The sun glints from my windshield as I turn onto Highway 12 and start over the Rio Vista Bridge. Halfway down Jackson Slough, I think, I should take photos of the mountain. I have parked the car on someone else’s land before I realize that I took the card from my camera to upload.
But the drive gives the same pleasure as it would if I had recorded it. I pass the same gnarled tree and the same chickadee nesting on a roadside pillar. Wildflowers toss their heads in the breeze. The same hawk swoops overhead.
I remember another drive, through Montana mountains to Glacier Park, Halloween 1982. I gawk out the window at a snowstorm in Canada. I gasp, I didn’t bring my camera. My companion says, we’ll always have the memory. He doesn’t add, and nothing else, though when I arrive back in Kansas City, a box of all the belongings which I’d left at his apartment and a terse goodbye on the answering machine deliver the message.
Danny leans out of the kiosk at the Park to drop a package in my backseat. We talk for a few minutes about the upcoming swap meet, my fundraiser table, and his new rig. Then I take the quarter-mile turn halfway around and stop in front of Angel’s Haven.
Breakfast seems like hours ago so I throw goat cheese on sourdough and raise the flame under the pan. I pull a container announcing FRESH PICKLES out of the fridge. Not since I broke open the last jar of my mother’s bread-and-butter pickles have I enjoyed the brine and bite as much. The chalk drawing that I got on some Free Art Friday at Ruthie Becker’s Gallery 504 keeps me company as I eat. I tell myself, for the tenth time, that I need to ask Ruthie if she knows the artist.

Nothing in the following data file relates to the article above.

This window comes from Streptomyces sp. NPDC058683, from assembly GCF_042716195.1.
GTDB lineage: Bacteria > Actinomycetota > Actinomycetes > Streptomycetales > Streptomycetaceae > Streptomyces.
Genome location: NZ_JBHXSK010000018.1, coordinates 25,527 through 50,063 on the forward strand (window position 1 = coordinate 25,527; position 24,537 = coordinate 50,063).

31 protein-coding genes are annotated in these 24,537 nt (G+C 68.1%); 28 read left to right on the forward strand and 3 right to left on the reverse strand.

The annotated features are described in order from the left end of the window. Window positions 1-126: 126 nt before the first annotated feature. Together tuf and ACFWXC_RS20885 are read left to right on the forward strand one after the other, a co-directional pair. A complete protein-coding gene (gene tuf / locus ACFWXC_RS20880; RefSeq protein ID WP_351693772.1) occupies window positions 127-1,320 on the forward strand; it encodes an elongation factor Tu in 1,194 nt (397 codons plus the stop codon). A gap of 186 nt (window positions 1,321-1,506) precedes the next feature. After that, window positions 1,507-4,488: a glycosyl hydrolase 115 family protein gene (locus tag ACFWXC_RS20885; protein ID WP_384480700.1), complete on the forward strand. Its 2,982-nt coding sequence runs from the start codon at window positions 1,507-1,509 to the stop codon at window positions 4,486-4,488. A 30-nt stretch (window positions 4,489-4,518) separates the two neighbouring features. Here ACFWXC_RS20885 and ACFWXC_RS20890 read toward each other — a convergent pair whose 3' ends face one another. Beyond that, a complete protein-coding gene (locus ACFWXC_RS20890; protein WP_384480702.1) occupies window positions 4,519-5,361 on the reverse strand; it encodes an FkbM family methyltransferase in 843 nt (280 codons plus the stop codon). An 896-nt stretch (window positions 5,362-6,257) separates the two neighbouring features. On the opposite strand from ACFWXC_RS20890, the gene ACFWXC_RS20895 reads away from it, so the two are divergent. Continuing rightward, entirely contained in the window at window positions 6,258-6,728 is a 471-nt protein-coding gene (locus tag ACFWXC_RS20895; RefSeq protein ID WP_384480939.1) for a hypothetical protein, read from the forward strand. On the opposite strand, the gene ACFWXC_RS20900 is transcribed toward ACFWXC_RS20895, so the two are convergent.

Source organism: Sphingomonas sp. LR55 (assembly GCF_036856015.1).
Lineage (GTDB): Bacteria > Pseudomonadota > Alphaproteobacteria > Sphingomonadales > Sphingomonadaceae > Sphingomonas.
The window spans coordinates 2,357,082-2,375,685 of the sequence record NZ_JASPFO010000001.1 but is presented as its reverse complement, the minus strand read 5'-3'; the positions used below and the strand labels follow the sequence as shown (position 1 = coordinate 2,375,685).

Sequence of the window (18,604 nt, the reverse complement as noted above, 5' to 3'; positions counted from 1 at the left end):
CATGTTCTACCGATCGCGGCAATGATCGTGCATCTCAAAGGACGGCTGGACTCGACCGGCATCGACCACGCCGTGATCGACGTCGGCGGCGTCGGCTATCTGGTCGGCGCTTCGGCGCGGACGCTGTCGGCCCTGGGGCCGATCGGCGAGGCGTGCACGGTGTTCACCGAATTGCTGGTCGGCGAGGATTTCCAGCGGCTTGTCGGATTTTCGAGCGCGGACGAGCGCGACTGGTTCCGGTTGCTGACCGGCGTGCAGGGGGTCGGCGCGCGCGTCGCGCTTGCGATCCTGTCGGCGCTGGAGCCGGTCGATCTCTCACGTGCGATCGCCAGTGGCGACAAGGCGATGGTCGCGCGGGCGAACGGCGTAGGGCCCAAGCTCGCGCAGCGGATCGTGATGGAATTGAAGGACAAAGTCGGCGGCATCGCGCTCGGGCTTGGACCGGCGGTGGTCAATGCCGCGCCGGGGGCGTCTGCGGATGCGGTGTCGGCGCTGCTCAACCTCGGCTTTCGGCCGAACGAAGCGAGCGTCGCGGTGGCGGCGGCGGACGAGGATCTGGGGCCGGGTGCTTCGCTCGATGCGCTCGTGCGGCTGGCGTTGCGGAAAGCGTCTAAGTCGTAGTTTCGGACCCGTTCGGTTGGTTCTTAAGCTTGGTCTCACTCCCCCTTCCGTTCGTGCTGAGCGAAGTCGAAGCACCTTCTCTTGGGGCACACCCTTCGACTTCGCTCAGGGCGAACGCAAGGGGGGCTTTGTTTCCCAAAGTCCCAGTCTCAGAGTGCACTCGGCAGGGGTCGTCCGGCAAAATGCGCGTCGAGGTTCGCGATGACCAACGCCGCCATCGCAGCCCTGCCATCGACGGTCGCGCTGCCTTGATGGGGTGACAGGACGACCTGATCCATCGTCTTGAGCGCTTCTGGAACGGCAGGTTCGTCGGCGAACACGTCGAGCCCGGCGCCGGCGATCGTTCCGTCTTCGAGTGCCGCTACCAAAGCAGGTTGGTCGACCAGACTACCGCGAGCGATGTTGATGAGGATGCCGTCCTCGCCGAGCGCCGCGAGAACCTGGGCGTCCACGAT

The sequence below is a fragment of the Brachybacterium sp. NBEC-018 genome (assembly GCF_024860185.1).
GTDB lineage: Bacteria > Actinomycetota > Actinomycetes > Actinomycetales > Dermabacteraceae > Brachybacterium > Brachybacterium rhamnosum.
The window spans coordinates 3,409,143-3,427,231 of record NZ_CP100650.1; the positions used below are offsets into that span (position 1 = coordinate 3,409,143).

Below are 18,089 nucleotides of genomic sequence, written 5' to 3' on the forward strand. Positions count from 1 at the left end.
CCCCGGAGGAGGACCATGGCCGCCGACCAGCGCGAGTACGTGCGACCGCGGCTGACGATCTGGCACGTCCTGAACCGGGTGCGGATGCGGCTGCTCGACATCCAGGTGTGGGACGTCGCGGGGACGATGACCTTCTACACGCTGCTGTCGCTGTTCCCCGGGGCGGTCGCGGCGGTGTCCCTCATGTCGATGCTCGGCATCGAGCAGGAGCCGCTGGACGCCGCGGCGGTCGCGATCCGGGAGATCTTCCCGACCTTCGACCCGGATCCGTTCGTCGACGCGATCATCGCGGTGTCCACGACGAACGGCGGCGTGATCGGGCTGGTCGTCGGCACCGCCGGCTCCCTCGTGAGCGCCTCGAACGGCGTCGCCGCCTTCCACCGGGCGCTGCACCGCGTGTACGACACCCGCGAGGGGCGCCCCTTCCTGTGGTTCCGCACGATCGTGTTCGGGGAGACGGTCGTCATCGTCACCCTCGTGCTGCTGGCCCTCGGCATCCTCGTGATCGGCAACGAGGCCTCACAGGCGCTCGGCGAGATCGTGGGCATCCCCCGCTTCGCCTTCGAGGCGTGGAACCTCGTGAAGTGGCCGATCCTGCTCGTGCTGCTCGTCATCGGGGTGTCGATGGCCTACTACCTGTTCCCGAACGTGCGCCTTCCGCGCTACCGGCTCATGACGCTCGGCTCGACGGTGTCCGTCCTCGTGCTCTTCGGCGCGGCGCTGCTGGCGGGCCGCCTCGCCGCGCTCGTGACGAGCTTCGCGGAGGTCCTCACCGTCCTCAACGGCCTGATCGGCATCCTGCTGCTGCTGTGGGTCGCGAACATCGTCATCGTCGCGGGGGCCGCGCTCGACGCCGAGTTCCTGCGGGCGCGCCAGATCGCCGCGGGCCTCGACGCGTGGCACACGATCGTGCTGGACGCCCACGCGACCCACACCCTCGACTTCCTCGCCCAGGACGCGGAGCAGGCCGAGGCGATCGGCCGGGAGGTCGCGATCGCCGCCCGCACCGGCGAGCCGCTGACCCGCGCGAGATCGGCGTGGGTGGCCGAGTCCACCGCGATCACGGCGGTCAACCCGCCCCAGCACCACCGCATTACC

Then I sit at the desk and watch the shadows dance on my neighbor’s house. I study the art which surrounds me. Ruthie’s work; and my son’s; and Mary Pettet’s; Genevieve Casey, Scott Anderson, Mary Ann Coonrod, Samantha Bessent, Nicole Thibodeau. My friends, my artists, members of my tribe. I did not always bring a camera, all those times; or on that last day; or when I sat across the table from Genevieve as a visitor; or earlier, saying goodbye to Tim and Mary on the stairway at Suite 100. Pictures exist, I’m sure; but mostly in my mind.
Down by the creek, a willow sways in the Delta wind. I raise my hands to the keyboard, pausing only for a brief glance at the shelf full of angels and the little music box which Grandma Corley gave me for Christmas nearly six decades ago. I close my eyes, lower my fingertips, and start the rhythmic dance across the keys which tells me that I have come home.
It’s the fifth day of the sixty-fifth month of My Year Without Complaining. Life continues.